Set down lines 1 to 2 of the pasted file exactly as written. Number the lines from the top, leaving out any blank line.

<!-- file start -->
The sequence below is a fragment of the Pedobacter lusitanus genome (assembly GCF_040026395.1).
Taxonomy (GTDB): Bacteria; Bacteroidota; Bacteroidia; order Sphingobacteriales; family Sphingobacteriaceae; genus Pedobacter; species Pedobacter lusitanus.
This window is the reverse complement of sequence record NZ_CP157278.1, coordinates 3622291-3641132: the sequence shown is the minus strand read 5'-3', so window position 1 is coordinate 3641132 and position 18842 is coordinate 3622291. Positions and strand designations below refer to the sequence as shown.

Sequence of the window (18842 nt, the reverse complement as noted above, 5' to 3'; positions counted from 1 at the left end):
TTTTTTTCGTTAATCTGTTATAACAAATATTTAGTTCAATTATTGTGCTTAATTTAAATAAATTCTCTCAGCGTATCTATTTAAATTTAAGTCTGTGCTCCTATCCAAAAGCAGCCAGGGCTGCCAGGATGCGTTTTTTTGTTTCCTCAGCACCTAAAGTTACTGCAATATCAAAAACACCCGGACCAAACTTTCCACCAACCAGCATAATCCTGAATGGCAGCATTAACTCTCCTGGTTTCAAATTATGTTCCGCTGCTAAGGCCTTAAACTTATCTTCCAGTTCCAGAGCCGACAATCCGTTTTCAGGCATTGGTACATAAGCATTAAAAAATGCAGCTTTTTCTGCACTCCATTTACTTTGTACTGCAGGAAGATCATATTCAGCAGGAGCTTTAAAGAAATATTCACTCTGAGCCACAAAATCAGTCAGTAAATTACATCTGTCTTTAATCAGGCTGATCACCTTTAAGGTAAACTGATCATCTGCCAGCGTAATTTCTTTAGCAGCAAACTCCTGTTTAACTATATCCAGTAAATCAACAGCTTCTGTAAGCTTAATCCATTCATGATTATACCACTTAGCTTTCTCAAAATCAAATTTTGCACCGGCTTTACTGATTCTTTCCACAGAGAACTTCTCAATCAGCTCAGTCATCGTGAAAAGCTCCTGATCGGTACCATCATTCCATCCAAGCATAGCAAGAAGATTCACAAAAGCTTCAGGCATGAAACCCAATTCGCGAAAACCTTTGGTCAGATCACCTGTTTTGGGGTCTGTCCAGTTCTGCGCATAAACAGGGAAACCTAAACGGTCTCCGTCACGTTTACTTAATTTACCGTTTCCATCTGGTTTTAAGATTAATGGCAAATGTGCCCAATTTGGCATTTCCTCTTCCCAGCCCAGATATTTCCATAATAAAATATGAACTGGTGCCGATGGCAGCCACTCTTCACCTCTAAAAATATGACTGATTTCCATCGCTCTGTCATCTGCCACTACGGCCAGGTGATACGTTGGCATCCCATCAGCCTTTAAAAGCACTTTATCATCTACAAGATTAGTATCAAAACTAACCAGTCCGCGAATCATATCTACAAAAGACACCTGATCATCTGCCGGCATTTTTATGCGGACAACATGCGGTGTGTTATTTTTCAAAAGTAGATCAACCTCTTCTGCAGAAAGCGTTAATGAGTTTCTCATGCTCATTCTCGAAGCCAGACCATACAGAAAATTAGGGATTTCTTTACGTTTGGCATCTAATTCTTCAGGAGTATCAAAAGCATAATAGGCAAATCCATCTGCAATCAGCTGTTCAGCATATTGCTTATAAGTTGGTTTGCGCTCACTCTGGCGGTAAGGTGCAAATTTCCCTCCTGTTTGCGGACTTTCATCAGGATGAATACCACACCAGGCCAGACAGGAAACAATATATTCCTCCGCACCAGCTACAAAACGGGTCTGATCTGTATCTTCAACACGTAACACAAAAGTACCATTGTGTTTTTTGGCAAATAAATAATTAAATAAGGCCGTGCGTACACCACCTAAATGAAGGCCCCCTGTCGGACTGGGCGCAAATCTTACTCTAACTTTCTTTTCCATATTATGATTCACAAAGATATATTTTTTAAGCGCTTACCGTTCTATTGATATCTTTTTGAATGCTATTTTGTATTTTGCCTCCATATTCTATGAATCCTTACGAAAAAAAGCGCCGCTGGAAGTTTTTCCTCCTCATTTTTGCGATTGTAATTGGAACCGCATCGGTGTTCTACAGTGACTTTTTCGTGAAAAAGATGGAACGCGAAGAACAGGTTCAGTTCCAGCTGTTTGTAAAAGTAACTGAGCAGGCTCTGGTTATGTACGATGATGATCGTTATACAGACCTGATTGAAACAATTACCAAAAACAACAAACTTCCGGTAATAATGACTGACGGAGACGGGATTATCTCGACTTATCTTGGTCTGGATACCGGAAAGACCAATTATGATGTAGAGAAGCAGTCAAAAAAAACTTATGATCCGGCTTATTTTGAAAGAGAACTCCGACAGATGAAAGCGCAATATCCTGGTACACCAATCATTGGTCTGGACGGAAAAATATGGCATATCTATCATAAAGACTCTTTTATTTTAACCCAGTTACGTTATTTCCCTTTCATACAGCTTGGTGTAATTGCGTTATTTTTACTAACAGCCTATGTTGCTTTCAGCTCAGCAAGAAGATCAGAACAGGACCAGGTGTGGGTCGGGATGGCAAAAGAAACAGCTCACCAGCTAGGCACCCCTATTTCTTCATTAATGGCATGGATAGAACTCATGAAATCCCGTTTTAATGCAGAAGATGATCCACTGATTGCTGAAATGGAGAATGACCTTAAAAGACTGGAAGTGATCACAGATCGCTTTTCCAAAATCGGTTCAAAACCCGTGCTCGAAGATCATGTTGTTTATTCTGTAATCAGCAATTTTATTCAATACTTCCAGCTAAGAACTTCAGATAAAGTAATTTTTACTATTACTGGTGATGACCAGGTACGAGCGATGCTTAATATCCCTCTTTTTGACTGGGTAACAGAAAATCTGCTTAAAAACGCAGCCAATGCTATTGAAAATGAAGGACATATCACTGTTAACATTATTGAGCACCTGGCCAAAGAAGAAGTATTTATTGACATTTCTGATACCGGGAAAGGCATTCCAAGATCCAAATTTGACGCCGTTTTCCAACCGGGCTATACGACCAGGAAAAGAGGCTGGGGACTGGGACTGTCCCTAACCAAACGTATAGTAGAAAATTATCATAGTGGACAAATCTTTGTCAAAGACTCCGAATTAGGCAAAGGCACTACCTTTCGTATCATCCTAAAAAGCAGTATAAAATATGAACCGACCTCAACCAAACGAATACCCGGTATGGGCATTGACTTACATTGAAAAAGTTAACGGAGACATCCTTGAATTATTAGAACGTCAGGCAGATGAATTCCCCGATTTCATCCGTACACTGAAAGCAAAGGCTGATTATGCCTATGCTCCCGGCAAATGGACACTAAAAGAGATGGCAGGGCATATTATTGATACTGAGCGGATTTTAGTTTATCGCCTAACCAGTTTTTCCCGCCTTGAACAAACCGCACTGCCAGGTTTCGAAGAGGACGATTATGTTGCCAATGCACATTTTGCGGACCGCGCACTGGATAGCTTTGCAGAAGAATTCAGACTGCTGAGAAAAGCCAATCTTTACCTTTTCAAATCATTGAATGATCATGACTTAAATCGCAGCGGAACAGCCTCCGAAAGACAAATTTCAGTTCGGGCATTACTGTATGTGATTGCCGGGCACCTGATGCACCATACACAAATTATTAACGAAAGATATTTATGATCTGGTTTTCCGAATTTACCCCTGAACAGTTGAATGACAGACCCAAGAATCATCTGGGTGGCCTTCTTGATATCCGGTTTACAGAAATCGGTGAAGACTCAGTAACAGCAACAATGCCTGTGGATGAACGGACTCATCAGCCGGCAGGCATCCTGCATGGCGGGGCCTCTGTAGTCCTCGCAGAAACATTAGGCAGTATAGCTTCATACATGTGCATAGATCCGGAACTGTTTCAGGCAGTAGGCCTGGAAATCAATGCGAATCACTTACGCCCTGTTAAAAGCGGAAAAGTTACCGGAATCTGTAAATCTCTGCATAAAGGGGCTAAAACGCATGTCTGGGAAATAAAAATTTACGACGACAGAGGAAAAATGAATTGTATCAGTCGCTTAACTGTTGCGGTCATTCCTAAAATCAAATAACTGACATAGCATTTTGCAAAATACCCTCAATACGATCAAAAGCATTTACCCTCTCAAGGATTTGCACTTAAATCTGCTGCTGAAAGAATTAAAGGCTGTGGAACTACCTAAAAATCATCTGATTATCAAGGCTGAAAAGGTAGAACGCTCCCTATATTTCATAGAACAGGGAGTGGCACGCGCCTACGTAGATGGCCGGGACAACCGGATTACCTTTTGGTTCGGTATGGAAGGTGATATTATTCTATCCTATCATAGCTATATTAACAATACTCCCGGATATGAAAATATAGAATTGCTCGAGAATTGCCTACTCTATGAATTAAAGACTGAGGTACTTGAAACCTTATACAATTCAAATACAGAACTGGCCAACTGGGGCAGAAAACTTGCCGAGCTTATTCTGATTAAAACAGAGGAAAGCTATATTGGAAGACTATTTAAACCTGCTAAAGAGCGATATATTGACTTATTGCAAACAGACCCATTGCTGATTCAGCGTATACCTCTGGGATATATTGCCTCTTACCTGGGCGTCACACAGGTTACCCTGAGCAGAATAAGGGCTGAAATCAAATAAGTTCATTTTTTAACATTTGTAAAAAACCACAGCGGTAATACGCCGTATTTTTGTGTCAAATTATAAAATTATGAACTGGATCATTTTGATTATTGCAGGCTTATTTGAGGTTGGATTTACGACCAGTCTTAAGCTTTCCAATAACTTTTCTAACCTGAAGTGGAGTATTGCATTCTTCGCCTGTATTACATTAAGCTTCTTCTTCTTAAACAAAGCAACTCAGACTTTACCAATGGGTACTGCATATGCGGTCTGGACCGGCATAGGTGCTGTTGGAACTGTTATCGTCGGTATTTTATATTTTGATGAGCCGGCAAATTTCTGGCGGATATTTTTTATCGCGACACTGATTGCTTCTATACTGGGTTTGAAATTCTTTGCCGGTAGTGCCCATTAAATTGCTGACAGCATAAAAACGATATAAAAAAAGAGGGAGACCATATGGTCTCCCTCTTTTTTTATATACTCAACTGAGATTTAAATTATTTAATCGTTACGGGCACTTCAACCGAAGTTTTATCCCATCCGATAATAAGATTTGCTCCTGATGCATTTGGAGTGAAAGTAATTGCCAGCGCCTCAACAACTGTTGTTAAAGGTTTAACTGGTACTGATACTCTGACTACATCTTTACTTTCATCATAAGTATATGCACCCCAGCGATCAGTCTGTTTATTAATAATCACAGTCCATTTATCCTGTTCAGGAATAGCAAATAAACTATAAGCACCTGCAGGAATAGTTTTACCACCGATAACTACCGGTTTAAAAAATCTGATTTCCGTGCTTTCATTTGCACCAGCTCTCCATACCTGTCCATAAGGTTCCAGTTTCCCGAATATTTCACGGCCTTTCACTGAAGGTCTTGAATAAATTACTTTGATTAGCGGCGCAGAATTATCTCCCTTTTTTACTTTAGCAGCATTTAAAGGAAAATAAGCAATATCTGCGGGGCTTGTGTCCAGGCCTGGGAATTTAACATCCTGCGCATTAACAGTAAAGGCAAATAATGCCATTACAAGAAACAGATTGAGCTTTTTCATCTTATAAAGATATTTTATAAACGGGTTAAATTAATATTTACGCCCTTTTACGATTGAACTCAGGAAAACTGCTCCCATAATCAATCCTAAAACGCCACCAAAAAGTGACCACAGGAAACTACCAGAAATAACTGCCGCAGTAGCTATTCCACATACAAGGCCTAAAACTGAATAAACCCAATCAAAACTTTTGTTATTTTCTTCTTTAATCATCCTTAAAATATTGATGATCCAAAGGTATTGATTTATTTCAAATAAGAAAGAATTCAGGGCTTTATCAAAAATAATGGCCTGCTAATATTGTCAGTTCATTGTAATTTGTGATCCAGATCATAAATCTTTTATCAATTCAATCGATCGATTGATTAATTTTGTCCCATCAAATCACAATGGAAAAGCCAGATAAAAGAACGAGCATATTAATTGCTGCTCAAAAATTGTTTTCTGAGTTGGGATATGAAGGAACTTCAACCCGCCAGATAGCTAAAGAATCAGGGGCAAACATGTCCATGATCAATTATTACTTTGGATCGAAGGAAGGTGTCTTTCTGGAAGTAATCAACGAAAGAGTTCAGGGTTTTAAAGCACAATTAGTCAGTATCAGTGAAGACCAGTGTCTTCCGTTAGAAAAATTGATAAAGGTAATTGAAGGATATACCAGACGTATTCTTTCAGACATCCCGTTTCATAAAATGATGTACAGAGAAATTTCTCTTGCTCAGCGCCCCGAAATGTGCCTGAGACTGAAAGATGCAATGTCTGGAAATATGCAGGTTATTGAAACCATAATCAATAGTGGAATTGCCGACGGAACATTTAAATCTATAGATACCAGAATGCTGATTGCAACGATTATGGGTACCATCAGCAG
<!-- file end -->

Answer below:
The sequence below is a fragment of the Pedobacter lusitanus genome (assembly GCF_040026395.1).
Taxonomy (GTDB): Bacteria; Bacteroidota; Bacteroidia; order Sphingobacteriales; family Sphingobacteriaceae; genus Pedobacter; species Pedobacter lusitanus.